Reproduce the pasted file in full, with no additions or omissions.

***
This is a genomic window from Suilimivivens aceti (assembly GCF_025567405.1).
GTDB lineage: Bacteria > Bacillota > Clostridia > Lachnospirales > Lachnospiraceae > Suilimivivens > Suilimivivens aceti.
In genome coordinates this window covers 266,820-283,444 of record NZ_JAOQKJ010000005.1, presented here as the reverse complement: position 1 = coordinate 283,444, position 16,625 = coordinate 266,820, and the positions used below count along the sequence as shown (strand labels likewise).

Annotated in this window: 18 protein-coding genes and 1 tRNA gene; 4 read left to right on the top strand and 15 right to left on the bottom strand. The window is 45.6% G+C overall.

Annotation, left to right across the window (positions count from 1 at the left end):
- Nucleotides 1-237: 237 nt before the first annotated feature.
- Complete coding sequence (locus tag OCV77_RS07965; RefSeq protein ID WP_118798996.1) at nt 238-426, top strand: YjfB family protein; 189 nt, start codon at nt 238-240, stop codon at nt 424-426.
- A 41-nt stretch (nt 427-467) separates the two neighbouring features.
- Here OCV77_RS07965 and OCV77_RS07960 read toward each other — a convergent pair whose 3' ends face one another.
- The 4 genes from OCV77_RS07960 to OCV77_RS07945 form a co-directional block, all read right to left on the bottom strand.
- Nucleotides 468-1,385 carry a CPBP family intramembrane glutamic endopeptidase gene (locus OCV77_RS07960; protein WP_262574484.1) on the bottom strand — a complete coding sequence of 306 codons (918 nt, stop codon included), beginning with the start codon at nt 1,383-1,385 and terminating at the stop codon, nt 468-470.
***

This is a genomic window from Suilimivivens aceti (assembly GCF_025567405.1).
GTDB lineage: Bacteria > Bacillota > Clostridia > Lachnospirales > Lachnospiraceae > Suilimivivens > Suilimivivens aceti.
In genome coordinates this window covers 266,820-283,444 of record NZ_JAOQKJ010000005.1, presented here as the reverse complement: position 1 = coordinate 283,444, position 16,625 = coordinate 266,820, and the positions used below count along the sequence as shown (strand labels likewise).

Annotated in this window: 18 protein-coding genes and 1 tRNA gene; 4 read left to right on the top strand and 15 right to left on the bottom strand. The window is 45.6% G+C overall.

Annotation, left to right across the window (positions count from 1 at the left end):
- Nucleotides 1-237: 237 nt before the first annotated feature.
- Complete coding sequence (locus tag OCV77_RS07965; RefSeq protein ID WP_118798996.1) at nt 238-426, top strand: YjfB family protein; 189 nt, start codon at nt 238-240, stop codon at nt 424-426.
- A 41-nt stretch (nt 427-467) separates the two neighbouring features.
- Here OCV77_RS07965 and OCV77_RS07960 read toward each other — a convergent pair whose 3' ends face one another.
- The 4 genes from OCV77_RS07960 to OCV77_RS07945 form a co-directional block, all read right to left on the bottom strand.
- Nucleotides 468-1,385 carry a CPBP family intramembrane glutamic endopeptidase gene (locus OCV77_RS07960; protein WP_262574484.1) on the bottom strand — a complete coding sequence of 306 codons (918 nt, stop codon included), beginning with the start codon at nt 1,383-1,385 and terminating at the stop codon, nt 468-470.